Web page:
She places the bowl of sweets—candies, cakes, and other goodies—at the table with a smile. All the neighborhood children should be starting with their trick or treating pretty soon, and Mrs. Buckley wants to be ready for when they pass by her home. They’re apparently planning a good prank this year, in case the doors wouldn’t open fast enough—something to shock the adults when they finally did so.

Mrs. Buckley smiles; she remembers when she was that young and mischievous, especially for All Hallows Eve. She hopes her own children will have memories just as wonderful.

Speaking of which—

“Susan? John?” She calls from the stairwell. “Are you two ready yet?”

Silence. It is often the reply whenever she calls either of them—whether it’s for school, for supper, a dinner party, any little occasion really. Sometimes Mrs. Buckley is unnerved by the silence, but then, wouldn’t any mother?

“I hear that Mrs. Benjamin has made her famous pie,” she coaxes. “You better hurry, before all the little ones claim it first.”

More silence.

Mrs. Buckley frowns, feeling concern pinch her chest, before she starts to ascend the staircase, intending to search her beloved children’s rooms. She hopes that nothing is wrong.


She pauses in her step and tilts her head to see Susan coming in from the backdoor. Mrs. Buckley smiles, exhaling deeply, and she goes back down again. She looks at her daughter and feels warmth in her heart. Susan is the eldest of the Buckley children, a lovely girl of fifteen. Many have said that she resembles her mother, but if you were to ask Mrs. Buckley, she would often reply that she often saw the late Mr. Buckley in her daughter. Even if it were for a moment, the idea of losing Susan (or John, of course) was frightening.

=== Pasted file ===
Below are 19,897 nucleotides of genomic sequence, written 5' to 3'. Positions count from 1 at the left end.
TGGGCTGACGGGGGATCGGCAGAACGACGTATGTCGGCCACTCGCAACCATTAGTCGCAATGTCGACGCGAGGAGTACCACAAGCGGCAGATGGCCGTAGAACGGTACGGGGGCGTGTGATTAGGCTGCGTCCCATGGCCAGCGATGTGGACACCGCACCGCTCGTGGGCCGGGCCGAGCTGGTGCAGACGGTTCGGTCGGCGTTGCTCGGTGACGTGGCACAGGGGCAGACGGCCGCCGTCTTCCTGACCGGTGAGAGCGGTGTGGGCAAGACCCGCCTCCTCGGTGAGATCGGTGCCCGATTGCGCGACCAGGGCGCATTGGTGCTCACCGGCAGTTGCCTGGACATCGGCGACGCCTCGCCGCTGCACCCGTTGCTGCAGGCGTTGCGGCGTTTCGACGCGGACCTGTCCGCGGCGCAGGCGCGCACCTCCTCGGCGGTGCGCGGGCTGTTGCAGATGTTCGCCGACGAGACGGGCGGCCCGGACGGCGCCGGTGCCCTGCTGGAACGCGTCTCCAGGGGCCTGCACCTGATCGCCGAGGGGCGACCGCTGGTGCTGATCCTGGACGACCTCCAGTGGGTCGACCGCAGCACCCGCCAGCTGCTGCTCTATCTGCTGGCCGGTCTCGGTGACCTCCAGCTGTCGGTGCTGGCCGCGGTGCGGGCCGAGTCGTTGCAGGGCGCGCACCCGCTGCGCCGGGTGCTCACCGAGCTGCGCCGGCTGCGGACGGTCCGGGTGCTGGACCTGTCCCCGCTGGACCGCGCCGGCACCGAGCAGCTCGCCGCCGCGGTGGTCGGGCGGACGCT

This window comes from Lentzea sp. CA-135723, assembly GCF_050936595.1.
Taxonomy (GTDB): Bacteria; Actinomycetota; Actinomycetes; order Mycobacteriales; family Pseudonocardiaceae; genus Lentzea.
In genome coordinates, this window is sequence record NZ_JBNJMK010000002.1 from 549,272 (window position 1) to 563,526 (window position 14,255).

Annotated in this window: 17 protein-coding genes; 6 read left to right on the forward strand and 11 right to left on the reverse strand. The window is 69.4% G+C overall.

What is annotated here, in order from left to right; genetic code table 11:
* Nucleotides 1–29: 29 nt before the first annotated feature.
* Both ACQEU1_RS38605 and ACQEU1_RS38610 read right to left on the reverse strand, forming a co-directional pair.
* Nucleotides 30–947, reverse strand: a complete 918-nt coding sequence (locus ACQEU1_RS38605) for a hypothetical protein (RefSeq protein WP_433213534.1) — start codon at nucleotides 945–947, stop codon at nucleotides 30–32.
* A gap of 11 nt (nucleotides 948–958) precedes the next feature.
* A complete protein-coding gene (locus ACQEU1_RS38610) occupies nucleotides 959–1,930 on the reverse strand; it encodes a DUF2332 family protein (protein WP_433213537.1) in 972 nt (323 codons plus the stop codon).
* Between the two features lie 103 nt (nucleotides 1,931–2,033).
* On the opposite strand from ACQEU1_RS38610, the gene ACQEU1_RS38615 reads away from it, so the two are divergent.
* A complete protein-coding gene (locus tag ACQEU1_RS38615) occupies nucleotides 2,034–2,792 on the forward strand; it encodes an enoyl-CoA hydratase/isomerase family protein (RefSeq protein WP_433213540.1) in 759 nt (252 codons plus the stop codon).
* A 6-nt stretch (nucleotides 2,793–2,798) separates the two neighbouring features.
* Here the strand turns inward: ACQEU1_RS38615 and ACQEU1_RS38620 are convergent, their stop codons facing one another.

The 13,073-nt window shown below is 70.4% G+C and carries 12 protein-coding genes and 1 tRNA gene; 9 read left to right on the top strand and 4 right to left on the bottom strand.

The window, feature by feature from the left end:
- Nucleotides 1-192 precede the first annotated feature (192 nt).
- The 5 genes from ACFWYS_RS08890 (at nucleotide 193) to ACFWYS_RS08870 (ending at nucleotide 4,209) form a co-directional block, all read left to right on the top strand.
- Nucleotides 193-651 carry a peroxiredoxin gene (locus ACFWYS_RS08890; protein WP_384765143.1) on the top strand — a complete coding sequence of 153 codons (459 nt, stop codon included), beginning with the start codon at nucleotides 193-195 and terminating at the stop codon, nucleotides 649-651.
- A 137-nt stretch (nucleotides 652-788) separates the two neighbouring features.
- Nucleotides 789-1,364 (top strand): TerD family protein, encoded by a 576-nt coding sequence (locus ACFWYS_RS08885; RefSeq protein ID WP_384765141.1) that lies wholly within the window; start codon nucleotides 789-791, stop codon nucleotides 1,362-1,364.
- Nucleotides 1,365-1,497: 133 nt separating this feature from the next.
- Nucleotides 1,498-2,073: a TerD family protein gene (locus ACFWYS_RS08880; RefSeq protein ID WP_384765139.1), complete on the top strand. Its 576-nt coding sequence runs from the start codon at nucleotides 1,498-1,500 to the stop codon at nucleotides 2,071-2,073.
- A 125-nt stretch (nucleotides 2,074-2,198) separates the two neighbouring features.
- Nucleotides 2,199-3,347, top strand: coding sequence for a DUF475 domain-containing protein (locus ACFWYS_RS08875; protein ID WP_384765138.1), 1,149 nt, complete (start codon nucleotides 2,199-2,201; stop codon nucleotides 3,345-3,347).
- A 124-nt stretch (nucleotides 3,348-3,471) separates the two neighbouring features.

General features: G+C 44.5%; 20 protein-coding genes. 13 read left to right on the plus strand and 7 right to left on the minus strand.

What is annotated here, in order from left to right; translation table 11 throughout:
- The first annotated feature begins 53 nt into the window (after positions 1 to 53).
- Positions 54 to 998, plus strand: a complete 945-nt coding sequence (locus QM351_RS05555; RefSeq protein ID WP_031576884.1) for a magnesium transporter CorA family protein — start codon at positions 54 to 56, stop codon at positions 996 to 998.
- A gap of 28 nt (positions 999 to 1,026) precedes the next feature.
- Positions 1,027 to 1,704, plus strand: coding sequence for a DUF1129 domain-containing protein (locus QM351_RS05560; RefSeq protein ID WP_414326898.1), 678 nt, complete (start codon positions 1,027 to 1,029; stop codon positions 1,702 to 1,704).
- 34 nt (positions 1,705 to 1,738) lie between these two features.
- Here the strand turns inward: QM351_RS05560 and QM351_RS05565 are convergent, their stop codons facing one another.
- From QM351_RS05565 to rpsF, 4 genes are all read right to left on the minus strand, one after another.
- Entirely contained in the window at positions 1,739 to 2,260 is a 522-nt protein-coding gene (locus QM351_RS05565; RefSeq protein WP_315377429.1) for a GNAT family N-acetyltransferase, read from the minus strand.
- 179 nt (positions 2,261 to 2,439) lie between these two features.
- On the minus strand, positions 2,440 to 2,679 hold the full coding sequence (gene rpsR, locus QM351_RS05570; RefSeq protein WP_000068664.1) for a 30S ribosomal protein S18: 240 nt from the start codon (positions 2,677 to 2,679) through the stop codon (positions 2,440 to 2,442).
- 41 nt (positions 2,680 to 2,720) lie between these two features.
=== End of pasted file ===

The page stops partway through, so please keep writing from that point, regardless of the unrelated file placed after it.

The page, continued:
“Susan, darling,” Mrs. Buckley smiles as she embraces Susan. “I’m surprised that you aren’t wearing a mask, but then again, I suppose that isn’t really important. Where’s your brother? Is he still making his mask?”

“Yes, yes, he’s in the tool shed, putting on the finishing touches. He wanted to get serious with his costume this year,” Susan says, smiling. “Would you like to see it?”

“Yes, indeed!”